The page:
Another angle would have been to explore the relationship between his message and his appalling experience over recent times. The author instead took the low tactic of inserting words his critics would use as if they were true in order to frame and undermine what Peterson actually said.
There were snide comments too about the way his daughter dealt with the medical establishment, comments that could be taken as being quite offensive. The author seems to assume that the medical scientists are always right. Regarding Peterson’s daughter Mikhaila, who, it is hinted, regards “YouTube as a viable substitute for medical school”, the author scathingly remarks “this is not the person I would entrust with saving my life”. Now those of us that have serious conditions know through first hand experience that the medics are not always right. Their knowledge is limited. This is so even with fairly common illnesses, but it is even more so with the kind of rare condition suffered by Peterson. Of course it is a risk to go contrary to the advice of a medical practitioner, and in this case it was also most courageous.
And it is here that we find the most telling evidence of the captive mind.The author’s attitude fits rather too well into the world view that the elite, the experts, the scientists, etc, etc, know best, and the rest of us should just shut up and do as we are told. Perhaps this attitude also underlies the low journalistic standards of The Times in general. They seem not to regard their readers as being up to the task of making up their own minds based on the facts uncovered by the journalist and presented to us. Instead, we need to be told what to think. I’m sorry, but those of us that think for ourselves see through the shallowness of much of what now passes for journalism.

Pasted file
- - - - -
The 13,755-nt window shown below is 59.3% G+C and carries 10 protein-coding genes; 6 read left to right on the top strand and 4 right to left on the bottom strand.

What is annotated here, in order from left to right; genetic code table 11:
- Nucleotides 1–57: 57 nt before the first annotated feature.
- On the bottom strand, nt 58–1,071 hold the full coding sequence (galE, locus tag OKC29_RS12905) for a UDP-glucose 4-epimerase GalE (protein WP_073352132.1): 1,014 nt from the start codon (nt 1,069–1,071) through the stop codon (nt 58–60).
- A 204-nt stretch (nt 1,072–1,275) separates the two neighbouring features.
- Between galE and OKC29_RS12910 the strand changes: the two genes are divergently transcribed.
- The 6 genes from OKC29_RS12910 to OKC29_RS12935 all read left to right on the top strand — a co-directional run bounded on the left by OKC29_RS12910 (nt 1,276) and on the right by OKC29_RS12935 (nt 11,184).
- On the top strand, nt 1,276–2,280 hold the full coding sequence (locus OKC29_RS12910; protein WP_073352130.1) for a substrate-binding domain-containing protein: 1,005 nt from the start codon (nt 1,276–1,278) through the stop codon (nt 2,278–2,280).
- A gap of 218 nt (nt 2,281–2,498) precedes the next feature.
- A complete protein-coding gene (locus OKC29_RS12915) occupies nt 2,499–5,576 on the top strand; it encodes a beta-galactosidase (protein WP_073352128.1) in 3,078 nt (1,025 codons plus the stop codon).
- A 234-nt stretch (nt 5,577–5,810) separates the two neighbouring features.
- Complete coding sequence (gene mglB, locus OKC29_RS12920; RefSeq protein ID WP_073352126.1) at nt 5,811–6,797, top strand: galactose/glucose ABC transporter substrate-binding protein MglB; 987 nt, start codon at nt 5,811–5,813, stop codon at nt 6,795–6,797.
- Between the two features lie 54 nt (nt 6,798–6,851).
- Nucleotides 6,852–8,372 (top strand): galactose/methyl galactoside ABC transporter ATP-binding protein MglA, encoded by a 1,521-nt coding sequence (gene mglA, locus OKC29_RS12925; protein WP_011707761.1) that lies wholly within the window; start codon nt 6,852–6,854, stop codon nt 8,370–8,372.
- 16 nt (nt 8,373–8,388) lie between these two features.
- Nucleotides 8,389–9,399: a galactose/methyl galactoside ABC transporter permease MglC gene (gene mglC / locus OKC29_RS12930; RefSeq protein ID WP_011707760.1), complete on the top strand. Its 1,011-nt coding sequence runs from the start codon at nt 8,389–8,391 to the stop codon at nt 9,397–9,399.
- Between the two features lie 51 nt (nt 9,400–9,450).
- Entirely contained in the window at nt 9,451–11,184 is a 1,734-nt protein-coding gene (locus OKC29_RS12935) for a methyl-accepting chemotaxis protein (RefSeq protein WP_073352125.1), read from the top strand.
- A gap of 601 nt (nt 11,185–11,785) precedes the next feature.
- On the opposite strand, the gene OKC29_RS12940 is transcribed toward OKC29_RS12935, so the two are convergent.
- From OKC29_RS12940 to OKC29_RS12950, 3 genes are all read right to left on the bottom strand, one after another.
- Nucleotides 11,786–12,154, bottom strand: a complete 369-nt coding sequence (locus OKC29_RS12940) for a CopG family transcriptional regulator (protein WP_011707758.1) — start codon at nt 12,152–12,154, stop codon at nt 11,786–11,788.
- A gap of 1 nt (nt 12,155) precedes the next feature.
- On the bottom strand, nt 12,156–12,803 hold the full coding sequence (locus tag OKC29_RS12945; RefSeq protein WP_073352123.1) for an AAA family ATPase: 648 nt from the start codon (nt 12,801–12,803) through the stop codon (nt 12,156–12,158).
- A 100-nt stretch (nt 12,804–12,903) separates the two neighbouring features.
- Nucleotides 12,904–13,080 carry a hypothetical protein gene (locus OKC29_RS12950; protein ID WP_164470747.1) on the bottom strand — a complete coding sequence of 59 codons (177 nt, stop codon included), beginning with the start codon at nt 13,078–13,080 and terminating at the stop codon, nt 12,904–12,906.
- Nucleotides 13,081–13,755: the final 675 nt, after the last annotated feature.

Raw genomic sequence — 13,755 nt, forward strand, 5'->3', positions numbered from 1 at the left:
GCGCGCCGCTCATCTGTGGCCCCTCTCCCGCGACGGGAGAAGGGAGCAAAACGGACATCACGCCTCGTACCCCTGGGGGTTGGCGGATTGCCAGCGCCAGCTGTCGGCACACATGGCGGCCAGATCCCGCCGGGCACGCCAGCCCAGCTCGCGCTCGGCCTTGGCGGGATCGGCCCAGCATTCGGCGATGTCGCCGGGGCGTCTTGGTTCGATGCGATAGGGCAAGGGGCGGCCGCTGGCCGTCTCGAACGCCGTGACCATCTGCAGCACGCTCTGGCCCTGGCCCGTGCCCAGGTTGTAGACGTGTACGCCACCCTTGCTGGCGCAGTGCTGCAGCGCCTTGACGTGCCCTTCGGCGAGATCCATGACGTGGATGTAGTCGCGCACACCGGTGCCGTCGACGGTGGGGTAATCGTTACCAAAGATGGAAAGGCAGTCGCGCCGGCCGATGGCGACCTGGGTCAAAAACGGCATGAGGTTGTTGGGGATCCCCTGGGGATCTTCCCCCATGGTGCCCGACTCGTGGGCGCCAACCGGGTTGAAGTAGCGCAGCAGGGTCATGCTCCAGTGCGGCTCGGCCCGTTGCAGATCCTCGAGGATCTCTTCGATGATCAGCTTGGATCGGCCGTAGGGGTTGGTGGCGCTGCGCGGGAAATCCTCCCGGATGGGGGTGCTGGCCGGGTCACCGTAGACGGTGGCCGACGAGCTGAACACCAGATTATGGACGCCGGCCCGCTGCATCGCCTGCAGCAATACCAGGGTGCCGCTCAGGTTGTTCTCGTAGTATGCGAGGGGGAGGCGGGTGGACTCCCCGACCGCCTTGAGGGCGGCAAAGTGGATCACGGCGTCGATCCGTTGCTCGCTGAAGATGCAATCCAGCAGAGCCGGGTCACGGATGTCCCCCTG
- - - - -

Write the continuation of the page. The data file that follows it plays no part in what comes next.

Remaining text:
In these days when we hear so much about following “the science”, it is useful to be reminded of some of the damage inflicted on whole populations by supposed experts. It is only now that we are escaping from the myth of the low fat diet inflicted in the 1960’s by the fraudulent Ancel Keys and US politicians looking for an easy answer to heart disease. The enormous damage done by a high sugar and high carbohydrate diet is slowly gaining traction, but in the intervening years there are some that have ignored the experts, and now science is catching up.
One of the antidotes to such errors is curiosity combined with intellectual honesty. This is where the media could return to making a socially useful contribution. Instead it has sold out to an authoritarian mindset that defines what it is permissible to think.
It is not our minds, the minds of those that read the output of the media, that are captive. It is the minds of those that think of themselves as our thought leaders. And it is a captivity of mind that now pervades the entirety of the main stream media. Milosz provides us with an apt description of this kind of thought leader: “His chief characteristic is his fear of thinking for himself”.